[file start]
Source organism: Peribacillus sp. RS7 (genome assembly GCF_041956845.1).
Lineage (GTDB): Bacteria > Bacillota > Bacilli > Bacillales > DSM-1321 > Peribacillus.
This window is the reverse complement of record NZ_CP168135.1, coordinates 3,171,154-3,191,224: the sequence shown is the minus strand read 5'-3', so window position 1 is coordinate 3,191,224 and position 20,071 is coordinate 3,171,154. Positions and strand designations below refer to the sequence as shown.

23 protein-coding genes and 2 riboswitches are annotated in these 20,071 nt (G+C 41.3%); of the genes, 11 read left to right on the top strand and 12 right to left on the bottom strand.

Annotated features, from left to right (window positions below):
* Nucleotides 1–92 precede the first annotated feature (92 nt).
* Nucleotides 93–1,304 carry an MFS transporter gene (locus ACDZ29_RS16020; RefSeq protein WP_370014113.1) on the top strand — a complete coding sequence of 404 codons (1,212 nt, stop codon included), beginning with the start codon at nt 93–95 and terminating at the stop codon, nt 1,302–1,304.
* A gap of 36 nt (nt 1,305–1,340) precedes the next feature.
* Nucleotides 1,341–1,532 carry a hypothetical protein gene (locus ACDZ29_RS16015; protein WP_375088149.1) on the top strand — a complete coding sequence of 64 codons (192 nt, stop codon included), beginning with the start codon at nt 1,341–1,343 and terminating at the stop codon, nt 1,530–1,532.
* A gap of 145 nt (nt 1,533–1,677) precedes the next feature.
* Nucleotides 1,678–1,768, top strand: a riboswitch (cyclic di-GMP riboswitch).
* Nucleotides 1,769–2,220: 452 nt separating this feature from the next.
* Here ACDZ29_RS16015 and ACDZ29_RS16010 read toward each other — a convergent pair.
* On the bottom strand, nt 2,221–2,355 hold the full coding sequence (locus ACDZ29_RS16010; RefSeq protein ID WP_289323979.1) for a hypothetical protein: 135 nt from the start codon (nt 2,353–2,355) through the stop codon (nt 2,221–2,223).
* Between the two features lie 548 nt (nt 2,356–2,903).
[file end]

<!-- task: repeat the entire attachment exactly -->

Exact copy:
Source organism: Peribacillus sp. RS7 (genome assembly GCF_041956845.1).
Lineage (GTDB): Bacteria > Bacillota > Bacilli > Bacillales > DSM-1321 > Peribacillus.
This window is the reverse complement of record NZ_CP168135.1, coordinates 3,171,154-3,191,224: the sequence shown is the minus strand read 5'-3', so window position 1 is coordinate 3,191,224 and position 20,071 is coordinate 3,171,154. Positions and strand designations below refer to the sequence as shown.

23 protein-coding genes and 2 riboswitches are annotated in these 20,071 nt (G+C 41.3%); of the genes, 11 read left to right on the top strand and 12 right to left on the bottom strand.

Annotated features, from left to right (window positions below):
* Nucleotides 1–92 precede the first annotated feature (92 nt).
* Nucleotides 93–1,304 carry an MFS transporter gene (locus ACDZ29_RS16020; RefSeq protein WP_370014113.1) on the top strand — a complete coding sequence of 404 codons (1,212 nt, stop codon included), beginning with the start codon at nt 93–95 and terminating at the stop codon, nt 1,302–1,304.
* A gap of 36 nt (nt 1,305–1,340) precedes the next feature.
* Nucleotides 1,341–1,532 carry a hypothetical protein gene (locus ACDZ29_RS16015; protein WP_375088149.1) on the top strand — a complete coding sequence of 64 codons (192 nt, stop codon included), beginning with the start codon at nt 1,341–1,343 and terminating at the stop codon, nt 1,530–1,532.
* A gap of 145 nt (nt 1,533–1,677) precedes the next feature.
* Nucleotides 1,678–1,768, top strand: a riboswitch (cyclic di-GMP riboswitch).
* Nucleotides 1,769–2,220: 452 nt separating this feature from the next.
* Here ACDZ29_RS16015 and ACDZ29_RS16010 read toward each other — a convergent pair.
* On the bottom strand, nt 2,221–2,355 hold the full coding sequence (locus ACDZ29_RS16010; RefSeq protein ID WP_289323979.1) for a hypothetical protein: 135 nt from the start codon (nt 2,353–2,355) through the stop codon (nt 2,221–2,223).
* Between the two features lie 548 nt (nt 2,356–2,903).